According to the latest International Monetary Fund report, Sub-Saharan Africa is expected to come in at 5% growth during 2011.
The IMF predicts that next year will be even more prosperous, with an economic growth of 6%.
However, the director of IMF Africa, Antoinette Sayeh, warned that the global market volatility of late is having a devastating affect on the region.
Sayeh said that it could mean lower exports, “inward investment flows,” and decreasing levels in much-needed aid.
She also said that inflation, which is most noticeable in high food and fuel prices, has become a distinct problem in the region.
Sayeh also warned the governments of the Africa to “tread a fine line” between the keeping ahead of challenges that occur during strong growth, and being defensive against a global downturn.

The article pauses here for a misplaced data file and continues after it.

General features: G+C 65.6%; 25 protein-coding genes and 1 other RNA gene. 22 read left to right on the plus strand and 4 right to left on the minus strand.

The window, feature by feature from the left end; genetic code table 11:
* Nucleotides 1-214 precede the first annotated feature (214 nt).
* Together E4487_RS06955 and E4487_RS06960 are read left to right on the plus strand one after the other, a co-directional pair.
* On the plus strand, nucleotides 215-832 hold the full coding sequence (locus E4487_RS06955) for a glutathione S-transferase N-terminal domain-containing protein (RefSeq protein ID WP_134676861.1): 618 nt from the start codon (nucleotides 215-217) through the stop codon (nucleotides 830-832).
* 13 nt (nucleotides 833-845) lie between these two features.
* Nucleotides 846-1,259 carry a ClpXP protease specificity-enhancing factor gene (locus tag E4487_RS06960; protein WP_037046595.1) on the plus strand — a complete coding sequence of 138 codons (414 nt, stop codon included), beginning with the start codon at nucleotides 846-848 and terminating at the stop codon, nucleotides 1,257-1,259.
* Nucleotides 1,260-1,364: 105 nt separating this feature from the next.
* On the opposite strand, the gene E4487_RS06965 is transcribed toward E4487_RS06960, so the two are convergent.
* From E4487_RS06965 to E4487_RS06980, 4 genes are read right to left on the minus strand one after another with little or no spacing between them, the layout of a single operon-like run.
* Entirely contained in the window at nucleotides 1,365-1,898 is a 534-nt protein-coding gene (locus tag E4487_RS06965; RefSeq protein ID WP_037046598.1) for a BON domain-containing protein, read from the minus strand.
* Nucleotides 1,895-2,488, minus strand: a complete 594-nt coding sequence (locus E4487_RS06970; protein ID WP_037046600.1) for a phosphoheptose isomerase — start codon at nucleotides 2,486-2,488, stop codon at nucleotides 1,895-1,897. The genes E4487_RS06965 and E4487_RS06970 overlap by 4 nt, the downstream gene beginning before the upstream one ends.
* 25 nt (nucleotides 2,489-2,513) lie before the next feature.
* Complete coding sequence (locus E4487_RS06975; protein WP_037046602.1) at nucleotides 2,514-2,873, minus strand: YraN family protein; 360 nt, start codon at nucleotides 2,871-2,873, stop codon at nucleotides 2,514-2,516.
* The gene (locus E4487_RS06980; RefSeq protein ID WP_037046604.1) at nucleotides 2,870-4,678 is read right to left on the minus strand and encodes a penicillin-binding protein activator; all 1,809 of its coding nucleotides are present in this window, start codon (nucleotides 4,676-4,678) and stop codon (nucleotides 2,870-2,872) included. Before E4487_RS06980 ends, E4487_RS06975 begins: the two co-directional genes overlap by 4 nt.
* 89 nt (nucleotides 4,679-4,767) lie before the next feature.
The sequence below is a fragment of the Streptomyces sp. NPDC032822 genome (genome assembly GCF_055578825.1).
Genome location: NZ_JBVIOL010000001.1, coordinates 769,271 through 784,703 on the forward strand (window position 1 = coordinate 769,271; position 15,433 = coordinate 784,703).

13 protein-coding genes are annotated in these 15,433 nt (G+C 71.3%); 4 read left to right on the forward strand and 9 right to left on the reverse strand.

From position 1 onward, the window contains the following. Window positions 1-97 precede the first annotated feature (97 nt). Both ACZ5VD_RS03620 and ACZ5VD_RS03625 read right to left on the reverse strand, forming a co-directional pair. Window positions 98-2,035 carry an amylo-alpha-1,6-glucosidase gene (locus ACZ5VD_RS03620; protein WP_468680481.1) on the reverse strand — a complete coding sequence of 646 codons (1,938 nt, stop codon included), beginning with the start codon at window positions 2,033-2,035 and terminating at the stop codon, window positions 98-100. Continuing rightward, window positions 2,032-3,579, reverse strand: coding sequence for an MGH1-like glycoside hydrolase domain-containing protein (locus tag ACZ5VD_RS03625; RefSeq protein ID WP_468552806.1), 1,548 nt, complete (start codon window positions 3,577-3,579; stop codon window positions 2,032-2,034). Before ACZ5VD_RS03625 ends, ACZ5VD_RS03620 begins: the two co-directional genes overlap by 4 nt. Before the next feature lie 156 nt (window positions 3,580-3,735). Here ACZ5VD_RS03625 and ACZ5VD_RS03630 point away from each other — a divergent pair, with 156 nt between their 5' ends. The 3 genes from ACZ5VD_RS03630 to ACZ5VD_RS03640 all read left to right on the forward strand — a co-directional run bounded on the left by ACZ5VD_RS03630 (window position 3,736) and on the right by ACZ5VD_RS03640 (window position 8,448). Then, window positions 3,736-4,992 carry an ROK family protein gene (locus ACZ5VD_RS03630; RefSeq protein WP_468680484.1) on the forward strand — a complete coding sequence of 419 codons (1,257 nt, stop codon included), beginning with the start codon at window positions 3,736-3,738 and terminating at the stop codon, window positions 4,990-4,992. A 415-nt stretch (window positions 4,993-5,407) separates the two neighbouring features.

Despite Sub-Saharan Africa’s large success this year, middle-income countries such as South Africa did not fare as well. The country is predicted to show only 3.5% growth this year.
This is because of high unemployment, mounting household debt, and weak demand for exports to Europe.
South Africa is Africa’s superpower, with the largest economy in the region, so this slowdown in growth could spell trouble despite the IMF’s bright outlooks.
The South African economy went into recession in May 2009 as a result of decreased productivity in the mining and manufacturing sectors.
The construction industry, however, has benefitted from a huge programme of government building incentives in the run-up to the 2010 World Cup.
It is also plagued by HIV, with a second-highest number of HIV/AIDS patients in the world. Around one in seven people in South Africa have HIV, and anti-retroviral drugs are available under a government scheme.